Steamroller-  This plot grants a single use of "Anatomical Precision" or "Forceful Blow" to a charging model after the charge is declared. These abilities are both strong on any model that's charging. "Anatomical Precision" will remove 1 armor during the attack, increasing the number of hits when you're typically rolling the greatest number of dice. "Forceful Blow" will add an additional 2 points of damage to a charge attack (when damage is already dealt) along with pushing the target up to 2 inches directly away. Both of these abilities are very strong and being able to choose between the two on declaring the charge is ideal. It's particularly useful to remember this when charging with a 2-inch reach model, as a 1-inch reach target can be pushed out of their range, stopping the counterattack.  

Selection Priority: Tier 1 - one of the best plot cards to choose regardless of play style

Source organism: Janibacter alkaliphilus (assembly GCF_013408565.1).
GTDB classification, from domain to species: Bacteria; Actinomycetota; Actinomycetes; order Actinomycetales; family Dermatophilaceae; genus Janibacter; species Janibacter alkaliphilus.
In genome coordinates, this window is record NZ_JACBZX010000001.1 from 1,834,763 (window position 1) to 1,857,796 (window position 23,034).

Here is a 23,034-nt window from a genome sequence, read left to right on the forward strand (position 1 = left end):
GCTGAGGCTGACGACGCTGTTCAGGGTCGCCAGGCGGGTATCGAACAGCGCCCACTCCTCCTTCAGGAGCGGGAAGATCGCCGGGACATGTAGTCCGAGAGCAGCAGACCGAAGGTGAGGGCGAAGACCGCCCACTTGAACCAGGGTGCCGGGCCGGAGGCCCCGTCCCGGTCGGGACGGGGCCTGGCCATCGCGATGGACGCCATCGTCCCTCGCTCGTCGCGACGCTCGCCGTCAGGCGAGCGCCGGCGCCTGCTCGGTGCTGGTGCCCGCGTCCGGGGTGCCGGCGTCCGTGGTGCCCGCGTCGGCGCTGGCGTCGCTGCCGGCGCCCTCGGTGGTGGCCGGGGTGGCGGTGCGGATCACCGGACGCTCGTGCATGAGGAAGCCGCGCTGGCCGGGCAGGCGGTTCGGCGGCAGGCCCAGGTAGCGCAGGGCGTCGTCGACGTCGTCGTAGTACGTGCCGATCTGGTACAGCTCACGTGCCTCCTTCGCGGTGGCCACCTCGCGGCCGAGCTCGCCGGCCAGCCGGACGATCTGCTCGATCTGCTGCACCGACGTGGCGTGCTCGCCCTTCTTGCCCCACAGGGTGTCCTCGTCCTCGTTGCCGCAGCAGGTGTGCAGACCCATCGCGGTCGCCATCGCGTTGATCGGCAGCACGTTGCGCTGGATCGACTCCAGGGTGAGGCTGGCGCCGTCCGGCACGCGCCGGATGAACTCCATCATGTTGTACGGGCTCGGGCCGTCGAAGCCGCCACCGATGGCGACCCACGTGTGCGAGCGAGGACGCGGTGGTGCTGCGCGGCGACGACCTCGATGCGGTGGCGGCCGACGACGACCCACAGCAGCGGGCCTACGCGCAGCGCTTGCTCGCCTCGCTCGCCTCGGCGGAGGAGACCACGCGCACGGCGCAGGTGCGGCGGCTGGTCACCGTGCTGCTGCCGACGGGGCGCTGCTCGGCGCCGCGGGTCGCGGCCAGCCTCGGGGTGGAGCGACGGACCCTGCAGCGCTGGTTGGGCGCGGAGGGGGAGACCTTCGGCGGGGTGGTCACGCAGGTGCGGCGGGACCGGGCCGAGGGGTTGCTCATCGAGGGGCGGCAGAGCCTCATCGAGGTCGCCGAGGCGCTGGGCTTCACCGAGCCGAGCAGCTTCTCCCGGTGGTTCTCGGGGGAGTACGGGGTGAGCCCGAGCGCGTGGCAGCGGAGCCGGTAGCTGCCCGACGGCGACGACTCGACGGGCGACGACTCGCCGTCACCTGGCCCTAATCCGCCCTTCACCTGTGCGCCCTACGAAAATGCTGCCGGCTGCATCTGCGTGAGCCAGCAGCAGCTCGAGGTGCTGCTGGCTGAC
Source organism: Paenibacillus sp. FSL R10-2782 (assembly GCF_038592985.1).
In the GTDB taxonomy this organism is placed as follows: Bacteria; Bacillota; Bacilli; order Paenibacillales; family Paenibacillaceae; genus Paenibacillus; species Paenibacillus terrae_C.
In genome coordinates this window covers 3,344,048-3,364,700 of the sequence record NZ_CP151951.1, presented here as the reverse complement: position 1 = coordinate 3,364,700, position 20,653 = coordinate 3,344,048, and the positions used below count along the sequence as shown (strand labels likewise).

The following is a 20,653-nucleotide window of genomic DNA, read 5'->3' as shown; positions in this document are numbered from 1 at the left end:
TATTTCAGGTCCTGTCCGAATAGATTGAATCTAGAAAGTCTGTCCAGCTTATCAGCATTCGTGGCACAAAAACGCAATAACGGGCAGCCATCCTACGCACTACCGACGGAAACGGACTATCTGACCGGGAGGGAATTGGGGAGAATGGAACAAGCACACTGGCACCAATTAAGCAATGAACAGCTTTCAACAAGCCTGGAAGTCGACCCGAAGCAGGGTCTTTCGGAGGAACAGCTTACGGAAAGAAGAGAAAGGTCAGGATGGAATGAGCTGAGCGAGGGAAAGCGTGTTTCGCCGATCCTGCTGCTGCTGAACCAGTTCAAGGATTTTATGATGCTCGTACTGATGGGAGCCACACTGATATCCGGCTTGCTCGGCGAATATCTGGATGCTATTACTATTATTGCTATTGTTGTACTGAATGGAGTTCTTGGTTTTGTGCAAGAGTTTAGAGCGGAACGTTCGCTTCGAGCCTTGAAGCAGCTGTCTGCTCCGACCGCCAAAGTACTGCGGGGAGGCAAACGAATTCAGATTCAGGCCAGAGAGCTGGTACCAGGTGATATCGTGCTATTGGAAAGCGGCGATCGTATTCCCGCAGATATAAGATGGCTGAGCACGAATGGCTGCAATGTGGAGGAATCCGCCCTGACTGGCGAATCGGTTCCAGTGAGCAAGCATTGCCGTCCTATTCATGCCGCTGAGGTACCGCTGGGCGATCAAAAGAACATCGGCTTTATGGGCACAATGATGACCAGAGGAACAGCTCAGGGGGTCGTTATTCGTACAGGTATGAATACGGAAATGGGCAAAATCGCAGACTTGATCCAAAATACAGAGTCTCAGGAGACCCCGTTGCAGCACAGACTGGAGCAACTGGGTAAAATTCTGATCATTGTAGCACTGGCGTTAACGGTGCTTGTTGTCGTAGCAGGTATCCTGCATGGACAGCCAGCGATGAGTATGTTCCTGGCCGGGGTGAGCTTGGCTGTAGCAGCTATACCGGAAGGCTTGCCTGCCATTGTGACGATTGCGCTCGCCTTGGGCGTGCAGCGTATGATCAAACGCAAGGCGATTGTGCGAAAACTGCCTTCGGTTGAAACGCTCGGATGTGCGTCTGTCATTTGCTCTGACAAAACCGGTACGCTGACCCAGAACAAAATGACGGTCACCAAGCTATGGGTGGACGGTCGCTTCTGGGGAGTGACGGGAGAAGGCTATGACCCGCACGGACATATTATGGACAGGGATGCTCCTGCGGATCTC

Nuts! - This plot card is triggered by an enemy model declaring a parting blow, and grants the friendly model targeted Close Control for the remainder of the turn.I'm not often finding a large use for this card, although it appears on first read to be an amazing choice. In one situation where a model is holding the ball and has activated to move toward a pass or goal, "Close Control" is a fantastic ability. The challenge here is that these models will typically have some type of dodge or other ability to disengage from combat without suffering the parting blow in the first place. They are also typically models that are lower in health and do not want to suffer damage in lieu of just dodging out of combat. Another situation where this card may be amazing is a model that does not have the ball but you want to hold the ball later in the turn. In this case they will disengage and suffer the parting blow during their activation, play this card, then sit in an ideal place to hold the ball for the rest of the turn. Later in the turn another model will pass the ball to this model to park it there. The problem with this plan is the set-up involved and the limited time (until the end of the turn) that "Close Control" will be in effect.